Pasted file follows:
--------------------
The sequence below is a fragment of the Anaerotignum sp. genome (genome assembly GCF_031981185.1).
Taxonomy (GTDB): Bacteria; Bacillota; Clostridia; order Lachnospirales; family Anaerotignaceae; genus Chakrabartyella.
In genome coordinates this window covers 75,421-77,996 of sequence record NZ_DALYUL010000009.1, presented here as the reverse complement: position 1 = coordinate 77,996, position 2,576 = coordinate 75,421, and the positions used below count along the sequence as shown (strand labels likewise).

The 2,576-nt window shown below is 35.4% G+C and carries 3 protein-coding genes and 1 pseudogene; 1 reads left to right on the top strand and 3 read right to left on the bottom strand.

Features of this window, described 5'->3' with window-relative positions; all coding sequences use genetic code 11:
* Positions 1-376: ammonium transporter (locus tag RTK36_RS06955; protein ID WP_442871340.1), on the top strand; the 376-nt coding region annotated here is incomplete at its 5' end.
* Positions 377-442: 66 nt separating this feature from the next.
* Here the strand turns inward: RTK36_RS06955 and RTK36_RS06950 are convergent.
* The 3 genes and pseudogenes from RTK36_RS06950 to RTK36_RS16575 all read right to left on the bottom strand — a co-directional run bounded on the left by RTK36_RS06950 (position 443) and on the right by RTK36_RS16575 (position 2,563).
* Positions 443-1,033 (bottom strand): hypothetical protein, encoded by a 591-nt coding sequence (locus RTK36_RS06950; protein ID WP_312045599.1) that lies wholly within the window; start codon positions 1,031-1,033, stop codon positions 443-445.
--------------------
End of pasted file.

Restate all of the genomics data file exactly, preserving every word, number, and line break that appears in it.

The sequence below is a fragment of the Anaerotignum sp. genome (genome assembly GCF_031981185.1).
Taxonomy (GTDB): Bacteria; Bacillota; Clostridia; order Lachnospirales; family Anaerotignaceae; genus Chakrabartyella.
In genome coordinates this window covers 75,421-77,996 of sequence record NZ_DALYUL010000009.1, presented here as the reverse complement: position 1 = coordinate 77,996, position 2,576 = coordinate 75,421, and the positions used below count along the sequence as shown (strand labels likewise).

The 2,576-nt window shown below is 35.4% G+C and carries 3 protein-coding genes and 1 pseudogene; 1 reads left to right on the top strand and 3 read right to left on the bottom strand.

Features of this window, described 5'->3' with window-relative positions; all coding sequences use genetic code 11:
* Positions 1-376: ammonium transporter (locus tag RTK36_RS06955; protein ID WP_442871340.1), on the top strand; the 376-nt coding region annotated here is incomplete at its 5' end.
* Positions 377-442: 66 nt separating this feature from the next.
* Here the strand turns inward: RTK36_RS06955 and RTK36_RS06950 are convergent.
* The 3 genes and pseudogenes from RTK36_RS06950 to RTK36_RS16575 all read right to left on the bottom strand — a co-directional run bounded on the left by RTK36_RS06950 (position 443) and on the right by RTK36_RS16575 (position 2,563).
* Positions 443-1,033 (bottom strand): hypothetical protein, encoded by a 591-nt coding sequence (locus RTK36_RS06950; protein ID WP_312045599.1) that lies wholly within the window; start codon positions 1,031-1,033, stop codon positions 443-445.